<p>If b = a*k for some k All its next positions are [(a, a*(k-1)), (a, a*(k-2)), ..., (a,a)]. Since (a,a) is a terminal node g(a,a) = 0. The pairs are connected as shown in the figure above. So we can only give the grundy numbers to them in a linear order. g(a, 2a) = 1, g(a, 3a) = 2 and so on. So for g(a,b) = g(a, a*k) = k -1 = (b/a) - 1;</p>
<p>If b = a*k + r for k>=1 and 1<= r < a the next positions are [(a, a*(k-1) + r), (a, a*(k-2) + r), ..., (a,a + r), (r,a)]. Again connectivity among the pairs is as shown in the figure. The value of g(r,a) governs the grundy value of other numbers in the list. <br>
If g(r,a) = 0 i.e., it is a losing position, then g(a, a+r) = 1 g(a, a+2r) = 2 .... g(a, b) = g(a, a*k + r) = k = floor(b/a)<br>
If g(r, a) != 0 then g(a, a+r) = 0 and we can give values to the pairs in a linear order as before but the value g(r, a) cannot be assigned to any position as (r, a) is a neighbor to all of these.
If g(r, a) = 2 the we will have g(a, a+r) = 0, g(a, a+2r) = 1, g(a+3r) = 3, g(a+4r) = 4, .... refer to tester's solution to how to simply compute this.</p>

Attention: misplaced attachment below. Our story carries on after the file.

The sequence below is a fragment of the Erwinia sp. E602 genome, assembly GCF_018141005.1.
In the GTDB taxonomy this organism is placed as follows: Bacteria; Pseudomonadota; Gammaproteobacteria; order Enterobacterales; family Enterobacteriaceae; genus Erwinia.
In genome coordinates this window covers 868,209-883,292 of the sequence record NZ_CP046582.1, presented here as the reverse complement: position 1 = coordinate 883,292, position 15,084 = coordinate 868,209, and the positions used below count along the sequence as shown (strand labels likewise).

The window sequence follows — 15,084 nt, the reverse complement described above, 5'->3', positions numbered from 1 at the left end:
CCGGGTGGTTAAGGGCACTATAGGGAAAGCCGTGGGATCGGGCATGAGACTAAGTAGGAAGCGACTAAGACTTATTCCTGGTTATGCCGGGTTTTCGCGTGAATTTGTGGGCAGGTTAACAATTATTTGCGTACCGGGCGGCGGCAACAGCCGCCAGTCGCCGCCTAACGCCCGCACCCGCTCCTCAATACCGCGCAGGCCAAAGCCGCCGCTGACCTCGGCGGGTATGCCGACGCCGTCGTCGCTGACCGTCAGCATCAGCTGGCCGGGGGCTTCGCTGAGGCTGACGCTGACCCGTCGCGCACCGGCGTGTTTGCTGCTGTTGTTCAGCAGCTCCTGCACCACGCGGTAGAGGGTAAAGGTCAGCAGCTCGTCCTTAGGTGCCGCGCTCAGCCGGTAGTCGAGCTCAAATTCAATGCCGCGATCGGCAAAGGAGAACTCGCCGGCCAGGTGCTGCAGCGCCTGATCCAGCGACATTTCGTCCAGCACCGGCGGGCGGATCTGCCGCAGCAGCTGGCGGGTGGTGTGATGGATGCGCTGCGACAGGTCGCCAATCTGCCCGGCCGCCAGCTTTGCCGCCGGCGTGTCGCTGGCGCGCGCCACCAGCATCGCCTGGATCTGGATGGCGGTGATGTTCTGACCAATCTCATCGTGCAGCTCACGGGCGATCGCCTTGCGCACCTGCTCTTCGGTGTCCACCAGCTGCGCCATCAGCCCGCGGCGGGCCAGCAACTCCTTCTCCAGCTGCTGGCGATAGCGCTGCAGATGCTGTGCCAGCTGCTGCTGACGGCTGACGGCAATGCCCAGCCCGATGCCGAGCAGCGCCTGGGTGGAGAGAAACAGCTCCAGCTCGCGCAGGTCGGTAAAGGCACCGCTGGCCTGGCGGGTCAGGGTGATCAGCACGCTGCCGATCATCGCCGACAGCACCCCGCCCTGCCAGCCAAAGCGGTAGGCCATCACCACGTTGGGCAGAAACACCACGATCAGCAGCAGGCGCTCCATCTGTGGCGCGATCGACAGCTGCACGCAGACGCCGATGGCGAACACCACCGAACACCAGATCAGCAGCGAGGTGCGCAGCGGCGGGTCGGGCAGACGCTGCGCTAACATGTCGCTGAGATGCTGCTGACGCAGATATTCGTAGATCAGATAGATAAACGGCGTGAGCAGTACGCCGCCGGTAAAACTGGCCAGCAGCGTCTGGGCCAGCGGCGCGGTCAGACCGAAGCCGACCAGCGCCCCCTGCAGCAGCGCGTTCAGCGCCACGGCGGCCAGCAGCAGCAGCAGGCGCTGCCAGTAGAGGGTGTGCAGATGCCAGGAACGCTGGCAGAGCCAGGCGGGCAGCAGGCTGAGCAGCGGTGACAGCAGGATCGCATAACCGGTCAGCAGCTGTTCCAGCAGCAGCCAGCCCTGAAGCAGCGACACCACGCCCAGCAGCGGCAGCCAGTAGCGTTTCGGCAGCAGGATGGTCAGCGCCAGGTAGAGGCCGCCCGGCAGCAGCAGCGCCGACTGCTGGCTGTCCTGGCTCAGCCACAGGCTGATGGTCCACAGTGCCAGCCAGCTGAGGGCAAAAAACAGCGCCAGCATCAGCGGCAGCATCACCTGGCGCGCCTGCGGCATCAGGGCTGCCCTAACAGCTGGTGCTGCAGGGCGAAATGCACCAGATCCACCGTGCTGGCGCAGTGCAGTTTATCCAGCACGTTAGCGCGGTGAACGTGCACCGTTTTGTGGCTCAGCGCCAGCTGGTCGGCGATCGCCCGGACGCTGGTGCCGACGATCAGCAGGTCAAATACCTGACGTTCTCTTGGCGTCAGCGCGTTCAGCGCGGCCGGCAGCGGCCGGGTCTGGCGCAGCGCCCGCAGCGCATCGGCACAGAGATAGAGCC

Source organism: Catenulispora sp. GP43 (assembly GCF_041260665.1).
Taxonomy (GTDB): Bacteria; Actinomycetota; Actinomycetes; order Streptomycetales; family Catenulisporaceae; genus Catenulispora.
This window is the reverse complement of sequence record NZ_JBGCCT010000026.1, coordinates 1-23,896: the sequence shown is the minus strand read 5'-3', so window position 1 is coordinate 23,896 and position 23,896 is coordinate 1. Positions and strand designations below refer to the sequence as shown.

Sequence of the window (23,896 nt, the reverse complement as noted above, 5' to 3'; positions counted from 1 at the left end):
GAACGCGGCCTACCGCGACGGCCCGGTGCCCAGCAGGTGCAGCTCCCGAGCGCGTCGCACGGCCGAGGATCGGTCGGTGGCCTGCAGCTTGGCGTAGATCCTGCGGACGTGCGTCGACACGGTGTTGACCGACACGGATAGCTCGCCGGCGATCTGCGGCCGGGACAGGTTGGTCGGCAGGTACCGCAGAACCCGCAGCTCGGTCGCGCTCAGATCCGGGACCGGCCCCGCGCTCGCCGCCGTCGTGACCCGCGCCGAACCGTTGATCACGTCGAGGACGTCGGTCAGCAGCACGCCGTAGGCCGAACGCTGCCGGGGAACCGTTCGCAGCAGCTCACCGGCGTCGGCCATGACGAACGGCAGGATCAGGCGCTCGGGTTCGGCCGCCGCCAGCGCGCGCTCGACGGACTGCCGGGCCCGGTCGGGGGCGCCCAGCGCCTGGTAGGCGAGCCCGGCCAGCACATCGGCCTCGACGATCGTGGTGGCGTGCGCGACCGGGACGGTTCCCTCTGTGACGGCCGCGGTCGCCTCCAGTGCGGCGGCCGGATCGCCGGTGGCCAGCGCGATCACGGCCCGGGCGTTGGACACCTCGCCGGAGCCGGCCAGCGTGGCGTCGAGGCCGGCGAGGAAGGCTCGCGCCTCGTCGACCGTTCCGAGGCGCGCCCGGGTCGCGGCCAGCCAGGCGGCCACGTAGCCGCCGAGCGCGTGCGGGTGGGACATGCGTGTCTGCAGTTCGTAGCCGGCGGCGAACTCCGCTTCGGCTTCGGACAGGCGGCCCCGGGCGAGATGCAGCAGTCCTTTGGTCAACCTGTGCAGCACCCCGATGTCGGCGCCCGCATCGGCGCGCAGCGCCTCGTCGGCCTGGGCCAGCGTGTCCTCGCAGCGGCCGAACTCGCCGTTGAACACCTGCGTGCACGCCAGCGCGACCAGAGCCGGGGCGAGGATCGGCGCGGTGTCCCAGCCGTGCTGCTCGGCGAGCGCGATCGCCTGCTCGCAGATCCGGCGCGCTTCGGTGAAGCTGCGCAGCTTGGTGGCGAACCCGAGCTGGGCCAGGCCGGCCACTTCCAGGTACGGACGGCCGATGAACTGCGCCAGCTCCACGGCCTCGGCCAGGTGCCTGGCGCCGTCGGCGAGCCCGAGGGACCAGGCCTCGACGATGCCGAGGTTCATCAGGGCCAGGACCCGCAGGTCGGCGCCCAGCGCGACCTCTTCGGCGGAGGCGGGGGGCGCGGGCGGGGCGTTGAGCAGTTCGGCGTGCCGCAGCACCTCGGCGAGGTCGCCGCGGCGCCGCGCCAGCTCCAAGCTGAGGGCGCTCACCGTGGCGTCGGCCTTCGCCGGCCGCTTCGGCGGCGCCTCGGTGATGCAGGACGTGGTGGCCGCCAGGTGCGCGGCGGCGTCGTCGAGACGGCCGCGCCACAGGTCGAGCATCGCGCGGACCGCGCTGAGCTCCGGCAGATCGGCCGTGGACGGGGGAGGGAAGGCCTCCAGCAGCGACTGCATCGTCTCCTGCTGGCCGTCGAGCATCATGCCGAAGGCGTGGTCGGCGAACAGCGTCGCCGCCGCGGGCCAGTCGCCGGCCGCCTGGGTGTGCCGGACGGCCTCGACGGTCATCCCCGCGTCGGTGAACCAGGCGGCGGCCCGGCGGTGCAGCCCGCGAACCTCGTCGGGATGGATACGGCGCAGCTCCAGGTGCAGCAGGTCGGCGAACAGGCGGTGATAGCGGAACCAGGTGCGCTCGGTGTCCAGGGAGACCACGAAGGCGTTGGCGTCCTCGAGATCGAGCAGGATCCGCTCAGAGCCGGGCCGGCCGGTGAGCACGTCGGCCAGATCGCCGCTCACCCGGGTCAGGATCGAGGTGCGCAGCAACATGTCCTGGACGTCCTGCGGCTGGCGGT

<p>Once we can compute the grundy number for a single game all we need to do is find the grundy numbers of all the games and xor them together. If the result is 0 second player wins and if it is 1 the first player wins.</p>
<p>The single game happens to be a well studied game and goes by the name Euclid Game. There even exists a closed form solution for finding the grundy number for a given single game. Refer to <a href="http://www.sciencedirect.com/science/article/pii/S0012365X06003505">http://www.sciencedirect.com/science/article/pii/S0012365X06003505</a>. Setter's solution uses this.</p>
<h1>SOLUTIONS</h1>
<p><strong>Setter's Solution</strong>: <a href="http://www.codechef.com/download/Solutions/COOK42/Setter/GAMEAAM.cpp">GAMEAAM.cpp</a><br>
<strong>Tester's Solution</strong>: <a href="http://www.codechef.com/download/Solutions/COOK42/Tester/GAMEAAM.cpp">GAMEAAM.cpp</a><br></p>vakaMon, 20 Jan 2014 01:28:32 +0530https://discuss.codechef.com/questions/37284/gameaam-editorialgame-theorycook42easyeditorialsprague-grundy